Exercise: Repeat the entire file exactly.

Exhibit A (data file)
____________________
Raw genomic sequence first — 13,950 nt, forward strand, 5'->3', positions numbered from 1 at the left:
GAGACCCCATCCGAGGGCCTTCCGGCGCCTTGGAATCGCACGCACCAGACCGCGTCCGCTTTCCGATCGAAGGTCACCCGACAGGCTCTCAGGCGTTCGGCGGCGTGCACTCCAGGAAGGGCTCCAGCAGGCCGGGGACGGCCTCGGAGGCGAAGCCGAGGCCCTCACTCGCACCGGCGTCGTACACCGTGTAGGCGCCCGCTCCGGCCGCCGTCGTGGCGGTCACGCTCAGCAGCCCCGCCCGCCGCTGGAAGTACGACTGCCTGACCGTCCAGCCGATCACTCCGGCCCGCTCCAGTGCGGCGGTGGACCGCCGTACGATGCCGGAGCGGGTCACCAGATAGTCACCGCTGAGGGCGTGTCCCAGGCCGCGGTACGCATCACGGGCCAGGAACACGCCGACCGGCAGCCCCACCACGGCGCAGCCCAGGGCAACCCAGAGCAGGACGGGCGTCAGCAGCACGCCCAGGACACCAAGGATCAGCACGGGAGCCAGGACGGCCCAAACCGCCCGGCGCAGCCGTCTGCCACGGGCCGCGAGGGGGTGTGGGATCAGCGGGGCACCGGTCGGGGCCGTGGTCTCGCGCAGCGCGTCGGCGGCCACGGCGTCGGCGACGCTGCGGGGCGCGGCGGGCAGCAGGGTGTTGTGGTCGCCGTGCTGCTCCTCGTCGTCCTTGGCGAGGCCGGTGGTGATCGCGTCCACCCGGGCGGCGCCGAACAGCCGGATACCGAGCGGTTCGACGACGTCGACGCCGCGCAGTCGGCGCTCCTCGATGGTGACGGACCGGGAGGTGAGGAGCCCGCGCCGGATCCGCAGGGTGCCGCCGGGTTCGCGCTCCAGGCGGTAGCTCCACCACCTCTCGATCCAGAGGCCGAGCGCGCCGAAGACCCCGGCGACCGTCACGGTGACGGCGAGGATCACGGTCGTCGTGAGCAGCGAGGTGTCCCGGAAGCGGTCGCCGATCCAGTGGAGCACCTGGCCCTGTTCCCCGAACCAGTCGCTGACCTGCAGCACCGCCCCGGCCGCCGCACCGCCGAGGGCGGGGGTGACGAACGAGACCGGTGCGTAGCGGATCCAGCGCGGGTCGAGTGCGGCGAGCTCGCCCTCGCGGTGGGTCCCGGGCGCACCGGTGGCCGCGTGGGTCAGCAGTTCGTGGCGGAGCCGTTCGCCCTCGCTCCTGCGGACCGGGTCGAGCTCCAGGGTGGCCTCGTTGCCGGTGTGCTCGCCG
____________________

Raw genomic sequence first — 13,950 nt, forward strand, 5'->3', positions numbered from 1 at the left:
GAGACCCCATCCGAGGGCCTTCCGGCGCCTTGGAATCGCACGCACCAGACCGCGTCCGCTTTCCGATCGAAGGTCACCCGACAGGCTCTCAGGCGTTCGGCGGCGTGCACTCCAGGAAGGGCTCCAGCAGGCCGGGGACGGCCTCGGAGGCGAAGCCGAGGCCCTCACTCGCACCGGCGTCGTACACCGTGTAGGCGCCCGCTCCGGCCGCCGTCGTGGCGGTCACGCTCAGCAGCCCCGCCCGCCGCTGGAAGTACGACTGCCTGACCGTCCAGCCGATCACTCCGGCCCGCTCCAGTGCGGCGGTGGACCGCCGTACGATGCCGGAGCGGGTCACCAGATAGTCACCGCTGAGGGCGTGTCCCAGGCCGCGGTACGCATCACGGGCCAGGAACACGCCGACCGGCAGCCCCACCACGGCGCAGCCCAGGGCAACCCAGAGCAGGACGGGCGTCAGCAGCACGCCCAGGACACCAAGGATCAGCACGGGAGCCAGGACGGCCCAAACCGCCCGGCGCAGCCGTCTGCCACGGGCCGCGAGGGGGTGTGGGATCAGCGGGGCACCGGTCGGGGCCGTGGTCTCGCGCAGCGCGTCGGCGGCCACGGCGTCGGCGACGCTGCGGGGCGCGGCGGGCAGCAGGGTGTTGTGGTCGCCGTGCTGCTCCTCGTCGTCCTTGGCGAGGCCGGTGGTGATCGCGTCCACCCGGGCGGCGCCGAACAGCCGGATACCGAGCGGTTCGACGACGTCGACGCCGCGCAGTCGGCGCTCCTCGATGGTGACGGACCGGGAGGTGAGGAGCCCGCGCCGGATCCGCAGGGTGCCGCCGGGTTCGCGCTCCAGGCGGTAGCTCCACCACCTCTCGATCCAGAGGCCGAGCGCGCCGAAGACCCCGGCGACCGTCACGGTGACGGCGAGGATCACGGTCGTCGTGAGCAGCGAGGTGTCCCGGAAGCGGTCGCCGATCCAGTGGAGCACCTGGCCCTGTTCCCCGAACCAGTCGCTGACCTGCAGCACCGCCCCGGCCGCCGCACCGCCGAGGGCGGGGGTGACGAACGAGACCGGTGCGTAGCGGATCCAGCGCGGGTCGAGTGCGGCGAGCTCGCCCTCGCGGTGGGTCCCGGGCGCACCGGTGGCCGCGTGGGTCAGCAGTTCGTGGCGGAGCCGTTCGCCCTCGCTCCTGCGGACCGGGTCGAGCTCCAGGGTGGCCTCGTTGCCGGTGTGCTCGCCG